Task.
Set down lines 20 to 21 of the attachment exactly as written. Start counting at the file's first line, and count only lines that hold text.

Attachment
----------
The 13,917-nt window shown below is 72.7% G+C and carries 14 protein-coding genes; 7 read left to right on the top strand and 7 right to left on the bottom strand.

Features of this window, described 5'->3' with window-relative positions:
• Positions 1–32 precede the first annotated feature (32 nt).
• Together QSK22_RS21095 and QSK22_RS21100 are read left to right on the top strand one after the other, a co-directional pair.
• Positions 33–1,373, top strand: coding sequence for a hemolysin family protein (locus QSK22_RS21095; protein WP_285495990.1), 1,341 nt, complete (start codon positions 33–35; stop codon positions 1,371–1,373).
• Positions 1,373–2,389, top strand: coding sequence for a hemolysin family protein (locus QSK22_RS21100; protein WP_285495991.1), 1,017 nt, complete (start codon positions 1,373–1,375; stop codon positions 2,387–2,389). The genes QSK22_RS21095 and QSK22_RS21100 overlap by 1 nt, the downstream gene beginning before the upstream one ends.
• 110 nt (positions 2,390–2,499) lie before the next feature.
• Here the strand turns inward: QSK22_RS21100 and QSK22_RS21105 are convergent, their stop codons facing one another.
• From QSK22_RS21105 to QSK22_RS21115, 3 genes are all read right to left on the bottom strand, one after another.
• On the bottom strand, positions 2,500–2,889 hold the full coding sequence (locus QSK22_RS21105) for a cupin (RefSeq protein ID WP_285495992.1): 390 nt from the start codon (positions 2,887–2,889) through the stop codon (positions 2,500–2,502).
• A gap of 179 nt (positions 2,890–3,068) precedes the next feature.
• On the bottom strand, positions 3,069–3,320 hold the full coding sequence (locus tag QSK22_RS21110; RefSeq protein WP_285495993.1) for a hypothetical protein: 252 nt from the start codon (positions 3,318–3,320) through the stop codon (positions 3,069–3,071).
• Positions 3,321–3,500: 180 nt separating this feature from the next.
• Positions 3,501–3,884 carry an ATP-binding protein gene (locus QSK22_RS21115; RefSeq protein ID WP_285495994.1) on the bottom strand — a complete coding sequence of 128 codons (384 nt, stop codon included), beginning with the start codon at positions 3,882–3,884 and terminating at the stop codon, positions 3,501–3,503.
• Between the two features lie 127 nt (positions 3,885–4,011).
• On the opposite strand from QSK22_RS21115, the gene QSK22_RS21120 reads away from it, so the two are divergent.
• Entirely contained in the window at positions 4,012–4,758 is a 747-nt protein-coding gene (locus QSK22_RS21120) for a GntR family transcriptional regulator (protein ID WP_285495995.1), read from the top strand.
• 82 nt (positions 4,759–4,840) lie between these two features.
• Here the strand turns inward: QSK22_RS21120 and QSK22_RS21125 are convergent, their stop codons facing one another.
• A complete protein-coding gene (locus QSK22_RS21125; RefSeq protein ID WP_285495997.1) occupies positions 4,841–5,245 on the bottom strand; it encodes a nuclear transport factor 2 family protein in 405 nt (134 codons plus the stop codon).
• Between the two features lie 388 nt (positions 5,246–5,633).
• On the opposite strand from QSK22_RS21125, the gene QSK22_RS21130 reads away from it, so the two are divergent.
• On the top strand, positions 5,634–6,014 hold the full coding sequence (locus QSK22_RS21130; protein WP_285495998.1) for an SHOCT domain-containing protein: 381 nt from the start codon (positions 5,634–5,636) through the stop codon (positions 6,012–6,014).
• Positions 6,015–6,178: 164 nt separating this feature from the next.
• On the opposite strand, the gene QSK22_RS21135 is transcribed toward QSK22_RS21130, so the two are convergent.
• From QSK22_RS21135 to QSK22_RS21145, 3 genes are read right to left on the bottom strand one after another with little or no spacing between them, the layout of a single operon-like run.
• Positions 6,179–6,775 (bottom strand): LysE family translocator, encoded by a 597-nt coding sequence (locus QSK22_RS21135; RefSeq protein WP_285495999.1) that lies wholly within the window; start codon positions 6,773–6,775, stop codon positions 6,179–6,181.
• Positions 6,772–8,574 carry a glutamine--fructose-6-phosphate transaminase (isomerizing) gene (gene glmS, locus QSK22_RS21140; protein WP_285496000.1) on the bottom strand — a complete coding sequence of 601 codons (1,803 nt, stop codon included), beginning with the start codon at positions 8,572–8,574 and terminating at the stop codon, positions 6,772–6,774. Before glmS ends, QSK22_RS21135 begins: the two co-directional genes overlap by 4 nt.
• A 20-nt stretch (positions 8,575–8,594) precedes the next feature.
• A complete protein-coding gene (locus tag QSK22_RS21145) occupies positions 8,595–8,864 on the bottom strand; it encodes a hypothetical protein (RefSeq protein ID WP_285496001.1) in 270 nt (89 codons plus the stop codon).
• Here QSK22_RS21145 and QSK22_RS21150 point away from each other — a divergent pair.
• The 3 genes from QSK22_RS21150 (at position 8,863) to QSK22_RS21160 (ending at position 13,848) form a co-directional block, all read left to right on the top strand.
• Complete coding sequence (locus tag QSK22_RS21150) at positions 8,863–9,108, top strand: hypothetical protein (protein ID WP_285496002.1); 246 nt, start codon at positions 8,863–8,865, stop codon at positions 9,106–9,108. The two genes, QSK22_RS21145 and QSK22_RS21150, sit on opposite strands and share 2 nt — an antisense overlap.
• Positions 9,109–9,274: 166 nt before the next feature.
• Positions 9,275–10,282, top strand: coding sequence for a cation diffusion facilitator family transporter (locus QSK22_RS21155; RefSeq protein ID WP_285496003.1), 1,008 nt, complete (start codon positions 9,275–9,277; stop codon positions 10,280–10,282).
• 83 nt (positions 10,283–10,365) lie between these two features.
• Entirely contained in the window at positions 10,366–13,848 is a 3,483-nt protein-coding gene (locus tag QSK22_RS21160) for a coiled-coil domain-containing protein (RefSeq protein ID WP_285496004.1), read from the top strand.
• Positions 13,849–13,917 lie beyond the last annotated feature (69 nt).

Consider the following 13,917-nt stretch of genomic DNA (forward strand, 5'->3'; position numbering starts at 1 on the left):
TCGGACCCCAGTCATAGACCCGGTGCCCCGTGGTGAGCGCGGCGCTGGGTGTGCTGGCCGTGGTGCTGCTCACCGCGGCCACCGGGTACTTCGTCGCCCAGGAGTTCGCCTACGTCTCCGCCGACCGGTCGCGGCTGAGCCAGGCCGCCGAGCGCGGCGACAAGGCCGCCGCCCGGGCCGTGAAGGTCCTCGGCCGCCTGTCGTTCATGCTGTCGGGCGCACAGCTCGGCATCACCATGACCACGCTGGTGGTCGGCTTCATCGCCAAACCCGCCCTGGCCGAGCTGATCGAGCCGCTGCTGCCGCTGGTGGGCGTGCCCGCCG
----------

• A complete protein-coding gene (locus QSK22_RS21125; RefSeq protein ID WP_285495997.1) occupies positions 4,841–5,245 on the bottom strand; it encodes a nuclear transport factor 2 family protein in 405 nt (134 codons plus the stop codon).
• Between the two features lie 388 nt (positions 5,246–5,633).